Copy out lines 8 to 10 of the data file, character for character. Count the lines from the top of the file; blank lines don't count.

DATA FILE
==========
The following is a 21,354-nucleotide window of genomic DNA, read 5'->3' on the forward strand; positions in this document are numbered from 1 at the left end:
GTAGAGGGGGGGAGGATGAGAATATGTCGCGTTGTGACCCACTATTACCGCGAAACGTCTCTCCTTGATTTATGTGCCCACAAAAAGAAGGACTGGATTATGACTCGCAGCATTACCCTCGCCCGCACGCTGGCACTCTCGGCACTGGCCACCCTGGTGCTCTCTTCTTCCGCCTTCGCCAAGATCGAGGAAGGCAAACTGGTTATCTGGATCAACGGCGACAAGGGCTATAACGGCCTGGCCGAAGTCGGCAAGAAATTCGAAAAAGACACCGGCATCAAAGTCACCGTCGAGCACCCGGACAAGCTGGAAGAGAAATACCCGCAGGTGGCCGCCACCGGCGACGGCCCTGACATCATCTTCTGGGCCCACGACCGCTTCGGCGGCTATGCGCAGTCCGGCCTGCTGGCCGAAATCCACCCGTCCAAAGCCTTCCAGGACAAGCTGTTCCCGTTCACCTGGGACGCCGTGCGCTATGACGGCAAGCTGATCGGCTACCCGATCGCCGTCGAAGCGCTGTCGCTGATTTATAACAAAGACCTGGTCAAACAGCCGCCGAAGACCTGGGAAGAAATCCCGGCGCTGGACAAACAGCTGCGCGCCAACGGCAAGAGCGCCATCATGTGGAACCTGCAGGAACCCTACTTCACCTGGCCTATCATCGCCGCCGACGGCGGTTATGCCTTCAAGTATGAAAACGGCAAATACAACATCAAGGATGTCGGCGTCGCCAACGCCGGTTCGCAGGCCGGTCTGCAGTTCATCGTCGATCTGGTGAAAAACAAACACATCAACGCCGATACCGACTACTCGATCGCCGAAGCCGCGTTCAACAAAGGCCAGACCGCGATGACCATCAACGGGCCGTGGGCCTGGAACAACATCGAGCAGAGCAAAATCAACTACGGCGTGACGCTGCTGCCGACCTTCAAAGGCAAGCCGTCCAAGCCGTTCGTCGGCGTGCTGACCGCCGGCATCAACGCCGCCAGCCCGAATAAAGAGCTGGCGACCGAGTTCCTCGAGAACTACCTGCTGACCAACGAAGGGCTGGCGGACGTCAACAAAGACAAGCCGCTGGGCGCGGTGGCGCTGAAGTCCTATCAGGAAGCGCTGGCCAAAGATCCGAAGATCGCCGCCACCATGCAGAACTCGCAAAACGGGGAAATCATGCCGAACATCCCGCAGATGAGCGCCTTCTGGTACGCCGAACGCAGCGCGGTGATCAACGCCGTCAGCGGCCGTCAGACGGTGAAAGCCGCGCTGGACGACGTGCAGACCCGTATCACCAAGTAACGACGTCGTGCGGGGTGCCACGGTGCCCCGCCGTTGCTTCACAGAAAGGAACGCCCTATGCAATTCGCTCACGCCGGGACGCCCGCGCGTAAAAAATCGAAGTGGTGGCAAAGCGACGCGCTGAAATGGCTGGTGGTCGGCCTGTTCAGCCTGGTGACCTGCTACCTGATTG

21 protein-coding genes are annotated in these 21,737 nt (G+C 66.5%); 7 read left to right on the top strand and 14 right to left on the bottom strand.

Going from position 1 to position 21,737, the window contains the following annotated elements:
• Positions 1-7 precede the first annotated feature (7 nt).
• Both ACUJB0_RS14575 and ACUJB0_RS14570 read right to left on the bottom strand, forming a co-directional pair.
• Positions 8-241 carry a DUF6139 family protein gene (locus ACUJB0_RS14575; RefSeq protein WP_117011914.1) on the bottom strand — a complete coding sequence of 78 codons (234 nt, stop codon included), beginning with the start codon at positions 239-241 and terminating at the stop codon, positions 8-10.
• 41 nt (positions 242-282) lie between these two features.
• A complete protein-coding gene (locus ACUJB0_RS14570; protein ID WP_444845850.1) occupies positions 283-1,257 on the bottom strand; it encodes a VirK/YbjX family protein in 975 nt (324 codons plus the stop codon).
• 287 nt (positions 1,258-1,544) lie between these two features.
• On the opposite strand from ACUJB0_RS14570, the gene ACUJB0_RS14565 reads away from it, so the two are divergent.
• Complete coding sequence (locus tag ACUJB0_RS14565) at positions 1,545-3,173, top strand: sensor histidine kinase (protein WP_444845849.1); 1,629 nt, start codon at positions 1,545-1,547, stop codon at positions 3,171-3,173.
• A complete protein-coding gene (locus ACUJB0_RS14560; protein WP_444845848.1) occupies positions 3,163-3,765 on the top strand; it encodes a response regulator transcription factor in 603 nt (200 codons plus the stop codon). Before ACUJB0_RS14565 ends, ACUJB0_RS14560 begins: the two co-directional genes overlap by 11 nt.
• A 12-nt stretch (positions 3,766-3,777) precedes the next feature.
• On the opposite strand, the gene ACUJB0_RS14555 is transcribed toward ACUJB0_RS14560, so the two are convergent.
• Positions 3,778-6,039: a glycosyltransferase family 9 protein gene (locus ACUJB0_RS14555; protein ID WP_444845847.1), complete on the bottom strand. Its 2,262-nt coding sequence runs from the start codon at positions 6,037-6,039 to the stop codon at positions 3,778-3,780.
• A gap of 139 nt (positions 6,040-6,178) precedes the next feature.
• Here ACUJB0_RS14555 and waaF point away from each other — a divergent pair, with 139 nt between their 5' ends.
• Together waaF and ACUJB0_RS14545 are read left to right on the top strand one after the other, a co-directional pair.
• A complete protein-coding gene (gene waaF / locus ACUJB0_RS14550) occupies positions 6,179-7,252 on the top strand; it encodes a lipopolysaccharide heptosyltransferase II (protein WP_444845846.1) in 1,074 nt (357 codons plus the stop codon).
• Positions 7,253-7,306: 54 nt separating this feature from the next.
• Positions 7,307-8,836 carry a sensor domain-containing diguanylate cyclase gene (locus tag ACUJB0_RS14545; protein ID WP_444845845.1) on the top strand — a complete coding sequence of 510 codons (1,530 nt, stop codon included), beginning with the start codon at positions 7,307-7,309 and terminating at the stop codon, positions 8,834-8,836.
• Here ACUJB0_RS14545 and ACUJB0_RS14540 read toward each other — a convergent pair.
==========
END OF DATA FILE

• 41 nt (positions 242-282) lie between these two features.
• A complete protein-coding gene (locus ACUJB0_RS14570; protein ID WP_444845850.1) occupies positions 283-1,257 on the bottom strand; it encodes a VirK/YbjX family protein in 975 nt (324 codons plus the stop codon).
• 287 nt (positions 1,258-1,544) lie between these two features.